Our hearts and prayers go out to
everyone impacted by this week’s deadly tornados.
Kids are seeing the devastation on televisions
and newspapers and are hearing adults talk about it. The children
you work with may have difficulty understanding and processing a
disaster like this. They may end up confused and full of
The subject can be difficult to tackle, but it
gives us a chance to grow closer to God. Here are five tips to help
your children’s ministry through this and any other disasters.
1. Know what not to say. In a
recent blog post, Christine Yount Jones gave quick tips of what
to say…and what not to say as you minister to these children and
families. Don’t make guaranties such as, “This can’t happen
again.” Avoid making false assurances. Instead, redirect kids
to see God as their forever friend who will never leave them and
who will be with them during every trial. Also included in this
post is a link to a free copy of our Emergency Response Handbook
for Children’s Ministry, an excellent resource for when any kind of
Kids LOVE these Sunday School resources!
2. Meet kids’ needs. In her
article, Are You
Disaster-Prepared?, Mary Davis helps us understand how disaster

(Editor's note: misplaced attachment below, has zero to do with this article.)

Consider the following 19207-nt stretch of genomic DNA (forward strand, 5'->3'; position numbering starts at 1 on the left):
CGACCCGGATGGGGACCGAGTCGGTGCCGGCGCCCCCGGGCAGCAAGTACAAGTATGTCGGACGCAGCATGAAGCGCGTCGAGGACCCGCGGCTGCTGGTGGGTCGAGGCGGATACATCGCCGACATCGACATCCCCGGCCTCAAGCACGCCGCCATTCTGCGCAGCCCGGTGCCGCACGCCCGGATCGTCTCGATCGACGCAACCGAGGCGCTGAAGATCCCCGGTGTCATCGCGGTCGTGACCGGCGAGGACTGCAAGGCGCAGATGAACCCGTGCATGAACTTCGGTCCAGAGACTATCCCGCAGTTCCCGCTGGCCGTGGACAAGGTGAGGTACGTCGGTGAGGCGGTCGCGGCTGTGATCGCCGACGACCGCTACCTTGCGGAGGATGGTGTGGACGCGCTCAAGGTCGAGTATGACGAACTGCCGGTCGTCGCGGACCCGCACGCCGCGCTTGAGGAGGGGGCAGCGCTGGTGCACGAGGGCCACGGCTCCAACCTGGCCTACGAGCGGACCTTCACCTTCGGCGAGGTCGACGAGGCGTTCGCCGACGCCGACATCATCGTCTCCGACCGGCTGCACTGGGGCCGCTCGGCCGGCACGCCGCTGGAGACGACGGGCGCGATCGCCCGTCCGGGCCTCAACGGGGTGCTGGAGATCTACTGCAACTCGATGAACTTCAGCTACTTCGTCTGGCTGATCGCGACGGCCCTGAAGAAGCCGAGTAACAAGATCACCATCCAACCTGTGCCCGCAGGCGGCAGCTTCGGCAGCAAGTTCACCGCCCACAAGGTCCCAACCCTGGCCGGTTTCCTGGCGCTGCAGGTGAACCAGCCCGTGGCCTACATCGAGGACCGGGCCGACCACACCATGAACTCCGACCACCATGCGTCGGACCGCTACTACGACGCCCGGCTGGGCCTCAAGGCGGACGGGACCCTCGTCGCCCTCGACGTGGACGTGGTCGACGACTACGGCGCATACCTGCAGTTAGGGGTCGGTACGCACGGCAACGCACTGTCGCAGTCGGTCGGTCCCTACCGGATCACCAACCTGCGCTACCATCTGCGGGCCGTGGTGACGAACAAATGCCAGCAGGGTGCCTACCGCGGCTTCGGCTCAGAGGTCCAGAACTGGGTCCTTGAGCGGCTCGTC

effects children. She provides a 9-point checklist that will help
you make sure you’re meeting your kids’ needs. One simple, but
important thing you can do-maintain a routine. Kids’ lives are
in chaos, and they long for some sense of order. Encourage your
teachers to make class time more structured than usual so kids know
what to expect each time they come.
3. Be ready to provide
relief. Although a disaster can be temporary, the damage
it can cause can last a lifetime. Here’s another great tool to help
you respond to the needs of families facing tragedy: Group’s
Emergency Response Handbook for Disaster Relief. Written in
partnership with the Salvation Army, this book will help you
support survivors of crisis situations.
4. Let kids know they can make a
difference. Sometimes, the best way to help kids cope with
disaster is to let them know that they can help. Gordon West
provides some great ways to help kids serve others and they can
help you during times of disaster.
5. Teach kids how to
pray. We’ve talked about it before; teaching kids how to
pray is a major step in helping them cope with disasters.
Explain the importance of prayer and guide them as they pray for
everyone who’s been affected by tragedy, especially when it hits
close to home.
We want to hear from you. How are you talking
about the tornados with your kids? Are you planning any service
projects to help? Share with us in the comment section below.